Friday, July 31, 2009

Week's End Miscellany #3

It's time for another segment of Week's End Miscellany, brought to you in part this week by our sponsors Water Water Everywhere, Boba Fett's Jeans, and Papercuts. The week's been busy, but I've managed to finish all my work at the MLC. Also, there was a seat left for the class next week, so I'll be taking my first work-related trip soon, leaving out over the weekend and returning Wednesday. Now, the miscellany.

#1. This link is to an amazing artist at 6 years of age. He does watercolors, and they are amazing.

#2. I stayed up late last night. William came over and we played Stratego.

#3. I bought Wii Sports Resort yesterday, and so far it's been enjoyable.

#4. Not only is this the Week's End Miscellany post, but it happens to be today the Month's End Miscellany post #1. That means that I should make it super-ultra special.

#5. I'm on #141 Paris in the Morning, by Joe Purdy, on the iPod quest. For those of you that don't know who Joe Purdy is, you're very seriously missing out. You can go to his website here and listen to all of his albums. He's a truly independent artist making fame bend under his amazing talent. Or you can read a post I did on him a while back.

#6. I'm reading Jonathan Strange & Mr Norrell right now. I've owned the book for a while, but it's just been sitting on the shelf. And, since I don't have Before They Are Hanged yet, I needed something to do. JS&MN is utterly amazing so far. It received critical acclaim (even by Neil Gaiman!) and I'm really liking it.

#7. I was going through some old pictures to find one to attach to my bio for work, and I found some cool pictures. This one is from when I was a young lad, with curiosity and mystery filled eyes and really red hair.

That's all the time we have for this episode of Week's End Miscellany. Hope you've enjoyed it. Remember, the Weekend Special will be out again tomorrow. It's the chance for you to comment on whatever you're currently reading and give your opinion. Or video game you're playing. Or movie you're watching. Or philologist you're currently studying. Or whatever. It's all open. It's a democracy, after all, ran only by the Supreme Chief Overlord and Blogmaster General logankstewart.

Have a good weekend everyone. It's now okay to let your babies grow up to be cowboys.

Thursday, July 30, 2009

New Moon Review (spoiler free)

My wife asked me to read Twilight last year, before the movie came out. I obliged, and went on to state that I would read New Moon before the movie came out for it. I finished the book yesterday, and I will now share my thoughts about it.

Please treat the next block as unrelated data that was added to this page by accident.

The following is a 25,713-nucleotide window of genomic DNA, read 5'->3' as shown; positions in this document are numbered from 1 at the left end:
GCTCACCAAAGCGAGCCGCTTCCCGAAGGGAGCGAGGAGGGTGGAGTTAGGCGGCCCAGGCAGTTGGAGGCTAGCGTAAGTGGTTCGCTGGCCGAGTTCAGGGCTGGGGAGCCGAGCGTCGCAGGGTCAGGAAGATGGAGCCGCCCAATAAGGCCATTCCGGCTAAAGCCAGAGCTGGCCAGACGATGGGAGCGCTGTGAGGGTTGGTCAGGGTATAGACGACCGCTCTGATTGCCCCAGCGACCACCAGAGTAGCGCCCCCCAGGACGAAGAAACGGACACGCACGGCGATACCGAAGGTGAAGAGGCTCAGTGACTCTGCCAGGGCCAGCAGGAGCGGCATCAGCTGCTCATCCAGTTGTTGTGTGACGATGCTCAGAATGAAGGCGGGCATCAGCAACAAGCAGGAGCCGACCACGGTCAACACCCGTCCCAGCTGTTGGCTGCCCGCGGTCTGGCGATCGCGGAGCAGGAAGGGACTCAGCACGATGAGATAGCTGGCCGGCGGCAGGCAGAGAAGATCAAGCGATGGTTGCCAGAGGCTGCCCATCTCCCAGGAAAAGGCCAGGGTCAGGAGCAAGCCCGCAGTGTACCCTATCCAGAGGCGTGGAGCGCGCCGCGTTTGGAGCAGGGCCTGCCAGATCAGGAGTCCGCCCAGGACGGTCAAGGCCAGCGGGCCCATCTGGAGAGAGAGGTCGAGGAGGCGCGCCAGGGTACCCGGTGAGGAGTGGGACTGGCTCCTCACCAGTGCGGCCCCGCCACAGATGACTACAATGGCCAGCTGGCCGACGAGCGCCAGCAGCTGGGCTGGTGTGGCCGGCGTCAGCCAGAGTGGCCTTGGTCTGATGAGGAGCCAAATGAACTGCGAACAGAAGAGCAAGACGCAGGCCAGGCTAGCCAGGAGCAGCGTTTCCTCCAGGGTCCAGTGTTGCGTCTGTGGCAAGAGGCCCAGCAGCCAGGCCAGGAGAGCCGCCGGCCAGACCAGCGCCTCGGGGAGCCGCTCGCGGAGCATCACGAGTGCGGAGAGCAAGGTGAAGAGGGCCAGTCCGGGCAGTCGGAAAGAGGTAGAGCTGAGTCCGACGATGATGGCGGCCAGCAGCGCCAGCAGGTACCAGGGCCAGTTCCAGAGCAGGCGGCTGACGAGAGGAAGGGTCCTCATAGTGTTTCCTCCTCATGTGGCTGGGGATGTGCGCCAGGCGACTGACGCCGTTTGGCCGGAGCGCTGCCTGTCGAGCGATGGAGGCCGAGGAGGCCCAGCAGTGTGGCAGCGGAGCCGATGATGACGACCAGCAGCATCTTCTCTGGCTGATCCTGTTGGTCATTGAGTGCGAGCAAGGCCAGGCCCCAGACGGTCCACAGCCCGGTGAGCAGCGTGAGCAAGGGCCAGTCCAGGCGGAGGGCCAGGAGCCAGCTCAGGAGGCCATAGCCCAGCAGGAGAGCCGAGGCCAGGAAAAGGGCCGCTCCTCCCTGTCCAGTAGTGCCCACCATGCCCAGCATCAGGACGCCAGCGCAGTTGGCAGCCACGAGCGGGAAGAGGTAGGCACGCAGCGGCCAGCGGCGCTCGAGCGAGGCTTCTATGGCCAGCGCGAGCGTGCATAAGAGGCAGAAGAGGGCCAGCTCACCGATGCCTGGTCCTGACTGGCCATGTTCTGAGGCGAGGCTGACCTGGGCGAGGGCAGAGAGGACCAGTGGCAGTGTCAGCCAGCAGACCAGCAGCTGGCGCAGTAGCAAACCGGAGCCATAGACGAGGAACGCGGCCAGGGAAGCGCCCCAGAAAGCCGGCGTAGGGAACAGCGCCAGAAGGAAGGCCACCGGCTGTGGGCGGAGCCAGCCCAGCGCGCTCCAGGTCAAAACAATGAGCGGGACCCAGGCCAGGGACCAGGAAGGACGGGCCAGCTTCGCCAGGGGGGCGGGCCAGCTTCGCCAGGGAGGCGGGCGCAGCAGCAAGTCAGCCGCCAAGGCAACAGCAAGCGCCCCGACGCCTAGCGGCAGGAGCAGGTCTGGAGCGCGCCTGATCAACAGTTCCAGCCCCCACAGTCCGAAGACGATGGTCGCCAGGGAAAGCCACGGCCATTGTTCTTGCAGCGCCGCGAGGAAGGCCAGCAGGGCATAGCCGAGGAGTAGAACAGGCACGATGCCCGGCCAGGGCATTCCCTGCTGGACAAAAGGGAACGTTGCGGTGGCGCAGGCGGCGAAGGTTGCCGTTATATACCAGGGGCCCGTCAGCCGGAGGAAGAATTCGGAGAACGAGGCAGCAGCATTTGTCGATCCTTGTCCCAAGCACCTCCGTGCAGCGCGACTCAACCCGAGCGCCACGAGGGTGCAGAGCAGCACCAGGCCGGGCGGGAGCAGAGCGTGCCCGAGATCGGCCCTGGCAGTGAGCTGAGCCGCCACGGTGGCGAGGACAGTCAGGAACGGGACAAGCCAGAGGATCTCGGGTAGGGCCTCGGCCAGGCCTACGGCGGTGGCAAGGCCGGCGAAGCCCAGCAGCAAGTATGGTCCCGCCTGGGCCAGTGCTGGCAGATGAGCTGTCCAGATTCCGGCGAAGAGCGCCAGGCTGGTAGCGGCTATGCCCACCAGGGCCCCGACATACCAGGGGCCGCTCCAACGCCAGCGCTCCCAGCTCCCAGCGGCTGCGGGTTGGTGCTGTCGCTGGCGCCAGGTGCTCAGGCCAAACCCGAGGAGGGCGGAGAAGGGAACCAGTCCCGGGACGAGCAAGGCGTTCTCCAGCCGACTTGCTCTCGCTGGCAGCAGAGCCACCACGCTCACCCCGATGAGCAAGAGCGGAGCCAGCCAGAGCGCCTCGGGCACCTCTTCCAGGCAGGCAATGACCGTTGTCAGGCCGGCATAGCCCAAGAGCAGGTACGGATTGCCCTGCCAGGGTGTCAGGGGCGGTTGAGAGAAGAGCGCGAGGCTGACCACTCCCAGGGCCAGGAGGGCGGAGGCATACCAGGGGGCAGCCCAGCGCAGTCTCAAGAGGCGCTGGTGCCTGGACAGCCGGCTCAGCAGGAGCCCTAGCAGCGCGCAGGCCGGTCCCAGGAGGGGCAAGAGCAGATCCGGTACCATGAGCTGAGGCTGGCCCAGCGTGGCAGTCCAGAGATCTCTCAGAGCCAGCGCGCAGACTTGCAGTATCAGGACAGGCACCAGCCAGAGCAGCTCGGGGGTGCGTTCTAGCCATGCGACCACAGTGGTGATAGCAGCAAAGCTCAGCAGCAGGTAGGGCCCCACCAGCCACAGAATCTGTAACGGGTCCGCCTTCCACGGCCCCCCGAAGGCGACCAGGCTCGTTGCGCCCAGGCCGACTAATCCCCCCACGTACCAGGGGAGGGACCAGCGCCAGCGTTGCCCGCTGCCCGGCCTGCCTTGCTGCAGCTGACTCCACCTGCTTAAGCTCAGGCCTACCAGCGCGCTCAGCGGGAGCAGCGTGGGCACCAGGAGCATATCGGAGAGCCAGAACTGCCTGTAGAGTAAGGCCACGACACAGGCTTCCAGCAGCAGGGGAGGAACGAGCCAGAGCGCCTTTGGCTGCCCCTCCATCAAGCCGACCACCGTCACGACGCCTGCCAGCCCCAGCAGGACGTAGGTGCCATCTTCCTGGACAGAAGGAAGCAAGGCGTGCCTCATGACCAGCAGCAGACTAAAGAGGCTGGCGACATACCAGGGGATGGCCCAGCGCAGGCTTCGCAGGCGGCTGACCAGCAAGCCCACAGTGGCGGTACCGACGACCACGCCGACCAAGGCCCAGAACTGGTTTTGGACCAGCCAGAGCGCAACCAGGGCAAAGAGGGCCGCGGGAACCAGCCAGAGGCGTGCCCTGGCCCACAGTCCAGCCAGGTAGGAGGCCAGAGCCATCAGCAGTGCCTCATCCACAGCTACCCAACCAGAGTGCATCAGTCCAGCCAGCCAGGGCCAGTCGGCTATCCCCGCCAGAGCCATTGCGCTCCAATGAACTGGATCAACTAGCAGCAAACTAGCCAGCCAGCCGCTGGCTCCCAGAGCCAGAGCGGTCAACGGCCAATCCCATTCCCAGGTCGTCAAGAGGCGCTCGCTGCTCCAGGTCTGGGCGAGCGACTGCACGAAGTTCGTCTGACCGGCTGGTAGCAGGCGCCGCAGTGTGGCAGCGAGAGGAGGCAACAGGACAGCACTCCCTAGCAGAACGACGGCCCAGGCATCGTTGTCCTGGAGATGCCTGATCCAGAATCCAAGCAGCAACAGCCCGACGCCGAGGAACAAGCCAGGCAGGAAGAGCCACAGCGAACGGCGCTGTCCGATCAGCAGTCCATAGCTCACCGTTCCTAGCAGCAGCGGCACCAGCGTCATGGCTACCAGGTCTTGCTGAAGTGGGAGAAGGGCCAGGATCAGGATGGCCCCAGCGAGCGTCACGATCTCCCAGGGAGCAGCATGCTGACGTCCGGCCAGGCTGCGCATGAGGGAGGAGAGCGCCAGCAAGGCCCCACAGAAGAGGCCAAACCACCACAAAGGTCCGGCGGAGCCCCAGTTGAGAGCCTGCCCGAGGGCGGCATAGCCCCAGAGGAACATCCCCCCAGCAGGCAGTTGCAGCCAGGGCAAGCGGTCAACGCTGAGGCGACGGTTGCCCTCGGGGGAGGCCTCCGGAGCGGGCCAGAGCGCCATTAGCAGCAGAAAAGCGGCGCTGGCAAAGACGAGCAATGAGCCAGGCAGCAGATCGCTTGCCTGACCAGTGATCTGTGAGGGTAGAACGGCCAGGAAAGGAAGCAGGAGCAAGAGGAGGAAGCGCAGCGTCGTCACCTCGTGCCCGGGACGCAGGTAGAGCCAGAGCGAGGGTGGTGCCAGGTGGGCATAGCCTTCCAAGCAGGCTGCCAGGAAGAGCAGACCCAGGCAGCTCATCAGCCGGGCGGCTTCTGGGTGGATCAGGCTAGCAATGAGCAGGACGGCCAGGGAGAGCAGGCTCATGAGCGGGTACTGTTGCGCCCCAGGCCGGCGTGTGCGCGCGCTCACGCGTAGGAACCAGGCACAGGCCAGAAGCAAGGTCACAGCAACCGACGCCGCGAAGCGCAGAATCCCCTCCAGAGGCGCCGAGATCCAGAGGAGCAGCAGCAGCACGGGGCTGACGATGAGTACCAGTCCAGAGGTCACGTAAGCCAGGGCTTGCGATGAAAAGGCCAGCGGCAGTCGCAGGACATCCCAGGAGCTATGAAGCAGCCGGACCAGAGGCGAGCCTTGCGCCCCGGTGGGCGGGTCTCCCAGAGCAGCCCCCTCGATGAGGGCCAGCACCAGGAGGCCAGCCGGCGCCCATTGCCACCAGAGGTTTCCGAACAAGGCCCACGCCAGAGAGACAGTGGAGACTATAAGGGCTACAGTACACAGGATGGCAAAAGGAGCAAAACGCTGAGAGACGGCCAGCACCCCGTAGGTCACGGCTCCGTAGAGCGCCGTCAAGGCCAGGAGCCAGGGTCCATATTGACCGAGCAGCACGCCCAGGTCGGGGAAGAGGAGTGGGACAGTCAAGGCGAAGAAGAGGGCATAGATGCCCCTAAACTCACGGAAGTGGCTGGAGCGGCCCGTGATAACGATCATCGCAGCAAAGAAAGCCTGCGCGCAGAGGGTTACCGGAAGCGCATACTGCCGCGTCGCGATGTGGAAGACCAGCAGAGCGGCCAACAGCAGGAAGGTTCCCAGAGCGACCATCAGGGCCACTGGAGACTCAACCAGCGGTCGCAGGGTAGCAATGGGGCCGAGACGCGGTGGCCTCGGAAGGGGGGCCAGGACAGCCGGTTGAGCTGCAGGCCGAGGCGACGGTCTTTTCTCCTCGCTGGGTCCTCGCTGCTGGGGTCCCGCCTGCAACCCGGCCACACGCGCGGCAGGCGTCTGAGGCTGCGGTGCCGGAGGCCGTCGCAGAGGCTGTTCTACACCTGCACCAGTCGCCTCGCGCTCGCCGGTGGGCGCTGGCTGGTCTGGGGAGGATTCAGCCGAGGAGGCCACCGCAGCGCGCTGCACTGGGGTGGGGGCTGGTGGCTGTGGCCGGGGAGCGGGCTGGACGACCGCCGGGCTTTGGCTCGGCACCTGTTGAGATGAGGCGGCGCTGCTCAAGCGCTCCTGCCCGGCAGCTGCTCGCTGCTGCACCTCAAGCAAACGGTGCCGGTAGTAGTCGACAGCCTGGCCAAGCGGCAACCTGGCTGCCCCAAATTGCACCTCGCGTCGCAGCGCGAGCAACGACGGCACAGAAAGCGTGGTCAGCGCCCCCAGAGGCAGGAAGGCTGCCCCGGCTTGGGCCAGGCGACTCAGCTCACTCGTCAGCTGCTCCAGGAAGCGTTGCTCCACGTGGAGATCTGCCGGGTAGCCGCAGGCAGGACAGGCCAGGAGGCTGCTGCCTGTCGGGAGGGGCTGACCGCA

New Moon picks up shortly after Twilight ends. Bella is still in love with Edward, the vampire, Cullen. Her birthday is coming up and the Cullen's decide to throw her a birthday party, even though she doesn't want them to. In fact, she doesn't want to celebrate birthdays anymore, and still is trying to get the Cullen's to turn her into a vampire. But something happens at the party, and it sends the Cullen's away from the dark and rainy city of Forks.

Bella is then grief stricken and unresponsive. To me, this was the worst part of the book, reading through several chapters of Bella's depression. I can understand that she misses Edward, that her life is practically over without him there. But there comes a point when too much has been said about it. Where Twilight spent too many adjectives describing Edward's wonderfully beautiful body, New Moon spent too many pages on the loss of love. I think Meyer was trying to show the emotion of despair, and she held it occasionally, but it could have been done better.

Once the grief begins to fade away and Bella starts to semi-live again, the novel gets better. I enjoyed the relationship between Bella and Jacob Black, the Native American teen that lives a few miles away from her home. They become fast friends, and I liked reading about the things they did together.

But everything is not peaceful and perfect in Forks. People are going missing and are reporting large wolves about the woods. Pools of blood have been found, and things forgotten are returning and looking for Bella. Will she remain safe?

I liked New Moon better than Twilight. The story was more fulfilling and exciting, plus the subtle philosophy concerning a vampire's soul provides some time for pondering. Are good vampires eternally damned, or is there a chance for retribution? This question is not answered, but I feel that it will become more prominent with the last two books.